In 1844 Japan, young Lord Naritsugu (Inagaki) is such a sadist that he's about to end a long period of peace. And his merciless rampage of rape, torture and death goes unchallenged because he's the Shogun's half-brother. Shocked by where this is heading, top samurai Shinzaemon (Yakusho) assembles a team of 12 warriors to take him out. It's clearly a suicide mission. And they pick up a wild-eyed 13th colleague (Iseya) on the way to setting an elaborate trap for Naritsugu and his 200-strong entourage.
Continue reading: 13 Assassins Review
Despite a substantial oeuvre, Fukasaku movies could be hard to lay your hands on, sometimes even in Japan. Thanks to the efforts of Home Vision Entertainment, a sampling of Fukasaku's late '60s/early '70s social comedies has become available on DVD, among them 1968's Blackmail Is My Life.
Continue reading: Blackmail Is My Life Review
The problem, in post-war Hiroshima, is the power void, and the answer, for Hiroshima's petty criminals, is to organize. Shozo, who has unceremoniously dispatched an unarmed man at the film's outset, makes a blood pact in prison with a yakuza named Hiroshi Wakasugi (Tatsuo Umemiya). Once released, he joins his friends in organizing under boss Yamamori, only to find his sworn brother Hiroshi allied to a different gang. One gang crosses the other by rigging an election, and Hiroshi defects with tragic consequences. In the film's second half, Yamamori faces a mutiny within his own ranks until Shozo, again released from prison, brings the conflict to a head, setting the stage for the second film.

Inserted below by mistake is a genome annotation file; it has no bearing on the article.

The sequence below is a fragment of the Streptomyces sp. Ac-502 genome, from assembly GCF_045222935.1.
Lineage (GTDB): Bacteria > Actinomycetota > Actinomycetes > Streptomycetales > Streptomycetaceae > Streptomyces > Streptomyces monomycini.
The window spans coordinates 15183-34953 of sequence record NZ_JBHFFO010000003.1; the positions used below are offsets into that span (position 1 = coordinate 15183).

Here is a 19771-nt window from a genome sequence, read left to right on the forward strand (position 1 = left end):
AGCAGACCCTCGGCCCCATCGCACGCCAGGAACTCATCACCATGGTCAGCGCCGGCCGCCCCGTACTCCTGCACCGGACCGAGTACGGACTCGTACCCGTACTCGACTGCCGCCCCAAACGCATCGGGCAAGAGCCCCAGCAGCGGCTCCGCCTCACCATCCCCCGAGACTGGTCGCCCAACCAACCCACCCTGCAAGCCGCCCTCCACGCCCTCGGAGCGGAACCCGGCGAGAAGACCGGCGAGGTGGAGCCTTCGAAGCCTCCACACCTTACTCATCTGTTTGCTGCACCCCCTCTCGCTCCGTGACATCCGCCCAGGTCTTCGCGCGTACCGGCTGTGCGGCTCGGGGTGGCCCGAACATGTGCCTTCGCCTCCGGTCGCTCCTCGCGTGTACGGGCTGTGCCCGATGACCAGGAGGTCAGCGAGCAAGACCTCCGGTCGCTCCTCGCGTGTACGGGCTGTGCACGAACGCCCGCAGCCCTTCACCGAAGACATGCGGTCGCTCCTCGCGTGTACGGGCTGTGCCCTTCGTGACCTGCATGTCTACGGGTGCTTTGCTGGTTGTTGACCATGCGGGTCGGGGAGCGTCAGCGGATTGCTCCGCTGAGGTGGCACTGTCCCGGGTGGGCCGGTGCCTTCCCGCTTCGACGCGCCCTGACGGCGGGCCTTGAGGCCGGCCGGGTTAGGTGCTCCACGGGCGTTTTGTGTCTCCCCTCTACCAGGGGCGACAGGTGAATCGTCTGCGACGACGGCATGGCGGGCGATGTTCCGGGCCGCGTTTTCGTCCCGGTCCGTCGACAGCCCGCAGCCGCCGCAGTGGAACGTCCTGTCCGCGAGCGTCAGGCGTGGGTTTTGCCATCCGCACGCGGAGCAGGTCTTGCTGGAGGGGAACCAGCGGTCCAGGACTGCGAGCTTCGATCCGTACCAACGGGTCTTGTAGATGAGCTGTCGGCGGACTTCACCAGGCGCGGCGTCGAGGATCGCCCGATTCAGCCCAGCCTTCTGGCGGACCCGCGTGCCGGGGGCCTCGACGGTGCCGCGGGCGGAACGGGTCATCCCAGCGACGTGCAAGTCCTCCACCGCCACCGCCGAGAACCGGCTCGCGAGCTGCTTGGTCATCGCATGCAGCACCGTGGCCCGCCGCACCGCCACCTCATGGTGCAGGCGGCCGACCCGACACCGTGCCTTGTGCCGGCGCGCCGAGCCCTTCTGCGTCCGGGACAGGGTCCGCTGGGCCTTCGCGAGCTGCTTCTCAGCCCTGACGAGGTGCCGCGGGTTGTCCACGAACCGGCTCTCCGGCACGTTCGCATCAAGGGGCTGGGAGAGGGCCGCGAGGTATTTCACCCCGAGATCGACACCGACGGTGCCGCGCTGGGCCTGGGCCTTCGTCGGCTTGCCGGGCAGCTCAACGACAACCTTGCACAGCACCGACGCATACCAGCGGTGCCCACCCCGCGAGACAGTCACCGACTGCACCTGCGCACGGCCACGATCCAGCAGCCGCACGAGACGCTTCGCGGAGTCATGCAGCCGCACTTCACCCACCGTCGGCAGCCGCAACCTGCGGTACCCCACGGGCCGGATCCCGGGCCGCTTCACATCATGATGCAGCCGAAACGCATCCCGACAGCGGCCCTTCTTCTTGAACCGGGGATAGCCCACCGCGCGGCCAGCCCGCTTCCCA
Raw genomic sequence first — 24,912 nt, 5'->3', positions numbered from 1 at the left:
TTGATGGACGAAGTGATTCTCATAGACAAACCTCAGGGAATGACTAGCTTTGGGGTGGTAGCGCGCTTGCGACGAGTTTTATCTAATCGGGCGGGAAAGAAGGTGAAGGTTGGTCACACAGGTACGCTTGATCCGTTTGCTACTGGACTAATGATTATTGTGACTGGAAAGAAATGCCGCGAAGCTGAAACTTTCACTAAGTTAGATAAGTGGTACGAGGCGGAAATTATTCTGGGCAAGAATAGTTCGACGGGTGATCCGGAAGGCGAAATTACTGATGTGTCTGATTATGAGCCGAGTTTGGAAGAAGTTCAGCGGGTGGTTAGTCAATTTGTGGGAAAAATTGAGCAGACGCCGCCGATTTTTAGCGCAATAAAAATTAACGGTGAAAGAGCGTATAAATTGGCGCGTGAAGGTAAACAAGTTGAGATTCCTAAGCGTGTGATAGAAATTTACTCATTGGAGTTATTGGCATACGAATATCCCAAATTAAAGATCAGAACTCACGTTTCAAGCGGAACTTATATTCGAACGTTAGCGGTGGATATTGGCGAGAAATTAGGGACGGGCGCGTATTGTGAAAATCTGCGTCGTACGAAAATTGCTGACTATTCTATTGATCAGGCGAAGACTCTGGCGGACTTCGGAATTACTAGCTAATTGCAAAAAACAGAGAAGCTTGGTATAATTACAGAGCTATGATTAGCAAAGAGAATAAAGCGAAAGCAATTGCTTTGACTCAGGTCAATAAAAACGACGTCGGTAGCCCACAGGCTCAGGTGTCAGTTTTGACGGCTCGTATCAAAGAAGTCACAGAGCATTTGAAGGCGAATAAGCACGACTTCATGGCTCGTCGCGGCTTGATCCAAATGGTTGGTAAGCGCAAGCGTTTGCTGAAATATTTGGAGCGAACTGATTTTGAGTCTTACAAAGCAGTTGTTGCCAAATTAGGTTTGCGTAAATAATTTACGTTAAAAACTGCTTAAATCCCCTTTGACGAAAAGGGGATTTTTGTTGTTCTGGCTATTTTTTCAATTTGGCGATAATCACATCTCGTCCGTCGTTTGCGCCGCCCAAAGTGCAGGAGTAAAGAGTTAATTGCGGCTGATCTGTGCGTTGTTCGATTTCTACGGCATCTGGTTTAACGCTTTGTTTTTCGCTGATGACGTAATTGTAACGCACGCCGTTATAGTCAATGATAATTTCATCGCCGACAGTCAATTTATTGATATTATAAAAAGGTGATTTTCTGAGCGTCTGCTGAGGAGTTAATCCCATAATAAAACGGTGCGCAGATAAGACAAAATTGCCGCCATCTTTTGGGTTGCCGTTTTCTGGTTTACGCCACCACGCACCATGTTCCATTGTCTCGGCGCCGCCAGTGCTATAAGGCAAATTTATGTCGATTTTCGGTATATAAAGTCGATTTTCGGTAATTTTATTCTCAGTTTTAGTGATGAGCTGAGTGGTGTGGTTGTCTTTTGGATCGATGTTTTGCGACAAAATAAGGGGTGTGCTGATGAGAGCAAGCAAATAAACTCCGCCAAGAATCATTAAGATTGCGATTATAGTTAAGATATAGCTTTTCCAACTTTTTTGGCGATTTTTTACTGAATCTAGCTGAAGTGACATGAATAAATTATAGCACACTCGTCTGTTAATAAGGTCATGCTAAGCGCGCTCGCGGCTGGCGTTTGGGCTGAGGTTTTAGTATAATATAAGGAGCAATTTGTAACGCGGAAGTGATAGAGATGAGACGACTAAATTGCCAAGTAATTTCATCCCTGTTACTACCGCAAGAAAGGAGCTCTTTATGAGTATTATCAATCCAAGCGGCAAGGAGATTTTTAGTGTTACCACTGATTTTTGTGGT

Continue reading: Battles Without Honor And Humanity Review